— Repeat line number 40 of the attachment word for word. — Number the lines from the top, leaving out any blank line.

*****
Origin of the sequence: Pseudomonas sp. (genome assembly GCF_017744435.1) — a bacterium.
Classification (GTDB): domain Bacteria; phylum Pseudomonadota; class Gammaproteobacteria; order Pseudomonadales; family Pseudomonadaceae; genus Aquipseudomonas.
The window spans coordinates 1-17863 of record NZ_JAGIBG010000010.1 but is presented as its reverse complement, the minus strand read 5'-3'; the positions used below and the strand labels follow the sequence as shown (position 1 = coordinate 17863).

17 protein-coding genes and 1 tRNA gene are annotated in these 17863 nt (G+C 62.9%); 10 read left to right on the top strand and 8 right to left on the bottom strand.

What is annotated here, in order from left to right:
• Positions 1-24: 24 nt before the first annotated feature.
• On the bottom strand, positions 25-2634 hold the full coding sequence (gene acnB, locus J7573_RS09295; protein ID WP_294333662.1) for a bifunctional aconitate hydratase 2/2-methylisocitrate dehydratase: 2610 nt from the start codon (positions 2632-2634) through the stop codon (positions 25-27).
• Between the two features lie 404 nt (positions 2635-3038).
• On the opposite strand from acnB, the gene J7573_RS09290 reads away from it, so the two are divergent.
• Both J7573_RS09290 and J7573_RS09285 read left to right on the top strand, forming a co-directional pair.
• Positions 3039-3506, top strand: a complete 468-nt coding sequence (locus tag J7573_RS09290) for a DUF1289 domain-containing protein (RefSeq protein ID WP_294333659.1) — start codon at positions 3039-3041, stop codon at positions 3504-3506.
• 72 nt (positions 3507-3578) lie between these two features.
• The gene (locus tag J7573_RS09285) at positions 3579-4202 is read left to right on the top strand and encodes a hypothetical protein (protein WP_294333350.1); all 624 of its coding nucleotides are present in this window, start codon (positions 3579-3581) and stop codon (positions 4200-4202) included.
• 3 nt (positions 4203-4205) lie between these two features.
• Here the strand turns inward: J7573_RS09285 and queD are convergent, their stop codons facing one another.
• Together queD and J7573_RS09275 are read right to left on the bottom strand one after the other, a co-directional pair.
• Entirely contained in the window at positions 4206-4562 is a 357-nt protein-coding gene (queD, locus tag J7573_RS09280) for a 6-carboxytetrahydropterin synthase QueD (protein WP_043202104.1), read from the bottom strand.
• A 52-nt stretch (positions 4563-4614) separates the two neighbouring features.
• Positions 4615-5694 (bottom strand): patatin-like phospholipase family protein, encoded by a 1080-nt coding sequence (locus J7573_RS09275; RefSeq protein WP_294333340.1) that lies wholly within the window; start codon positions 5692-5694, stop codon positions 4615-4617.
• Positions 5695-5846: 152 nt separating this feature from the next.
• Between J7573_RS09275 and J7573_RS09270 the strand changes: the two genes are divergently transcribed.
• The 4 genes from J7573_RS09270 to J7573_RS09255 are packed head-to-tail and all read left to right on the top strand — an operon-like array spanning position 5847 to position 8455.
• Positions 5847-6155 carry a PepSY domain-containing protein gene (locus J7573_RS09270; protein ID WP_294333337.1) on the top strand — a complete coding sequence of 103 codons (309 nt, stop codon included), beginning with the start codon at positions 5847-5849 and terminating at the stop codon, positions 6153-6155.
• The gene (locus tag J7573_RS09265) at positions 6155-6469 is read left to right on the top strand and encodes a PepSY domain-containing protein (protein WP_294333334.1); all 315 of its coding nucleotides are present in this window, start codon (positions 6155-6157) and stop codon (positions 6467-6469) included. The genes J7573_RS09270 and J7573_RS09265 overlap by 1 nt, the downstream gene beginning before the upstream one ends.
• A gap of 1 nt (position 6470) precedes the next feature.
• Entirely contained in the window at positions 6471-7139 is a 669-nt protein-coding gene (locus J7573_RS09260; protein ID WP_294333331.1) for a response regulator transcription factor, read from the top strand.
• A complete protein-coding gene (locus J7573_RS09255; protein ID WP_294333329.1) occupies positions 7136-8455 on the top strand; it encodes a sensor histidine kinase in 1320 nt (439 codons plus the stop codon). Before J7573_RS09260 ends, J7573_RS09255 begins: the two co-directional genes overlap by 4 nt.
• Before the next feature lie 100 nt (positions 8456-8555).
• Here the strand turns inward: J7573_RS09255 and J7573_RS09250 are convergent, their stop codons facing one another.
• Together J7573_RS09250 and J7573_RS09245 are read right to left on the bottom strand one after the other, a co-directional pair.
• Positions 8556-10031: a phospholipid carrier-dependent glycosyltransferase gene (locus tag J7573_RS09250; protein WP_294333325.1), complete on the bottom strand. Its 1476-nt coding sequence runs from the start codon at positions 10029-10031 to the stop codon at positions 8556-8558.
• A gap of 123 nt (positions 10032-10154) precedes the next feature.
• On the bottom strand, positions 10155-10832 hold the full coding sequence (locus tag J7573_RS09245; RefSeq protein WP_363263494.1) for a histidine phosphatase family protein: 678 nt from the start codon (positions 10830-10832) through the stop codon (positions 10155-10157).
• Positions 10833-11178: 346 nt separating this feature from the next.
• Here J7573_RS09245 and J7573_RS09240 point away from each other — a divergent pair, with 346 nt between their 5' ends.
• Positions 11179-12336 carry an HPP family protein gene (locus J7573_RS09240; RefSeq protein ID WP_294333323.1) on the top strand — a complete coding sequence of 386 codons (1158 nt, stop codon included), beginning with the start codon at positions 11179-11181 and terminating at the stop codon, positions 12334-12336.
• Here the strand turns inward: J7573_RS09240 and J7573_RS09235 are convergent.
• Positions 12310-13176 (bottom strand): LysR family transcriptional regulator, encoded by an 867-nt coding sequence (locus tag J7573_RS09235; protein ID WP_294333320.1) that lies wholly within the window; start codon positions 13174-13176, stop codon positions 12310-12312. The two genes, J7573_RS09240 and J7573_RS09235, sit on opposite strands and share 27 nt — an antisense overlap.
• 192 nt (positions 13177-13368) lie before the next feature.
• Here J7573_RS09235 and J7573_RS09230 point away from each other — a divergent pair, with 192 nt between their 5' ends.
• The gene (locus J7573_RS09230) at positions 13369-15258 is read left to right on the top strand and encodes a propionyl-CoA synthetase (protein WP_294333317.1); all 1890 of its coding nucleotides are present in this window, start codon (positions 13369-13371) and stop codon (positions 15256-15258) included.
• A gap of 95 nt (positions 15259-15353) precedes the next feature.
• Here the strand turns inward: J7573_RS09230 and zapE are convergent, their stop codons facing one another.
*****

• Here J7573_RS09235 and J7573_RS09230 point away from each other — a divergent pair, with 192 nt between their 5' ends.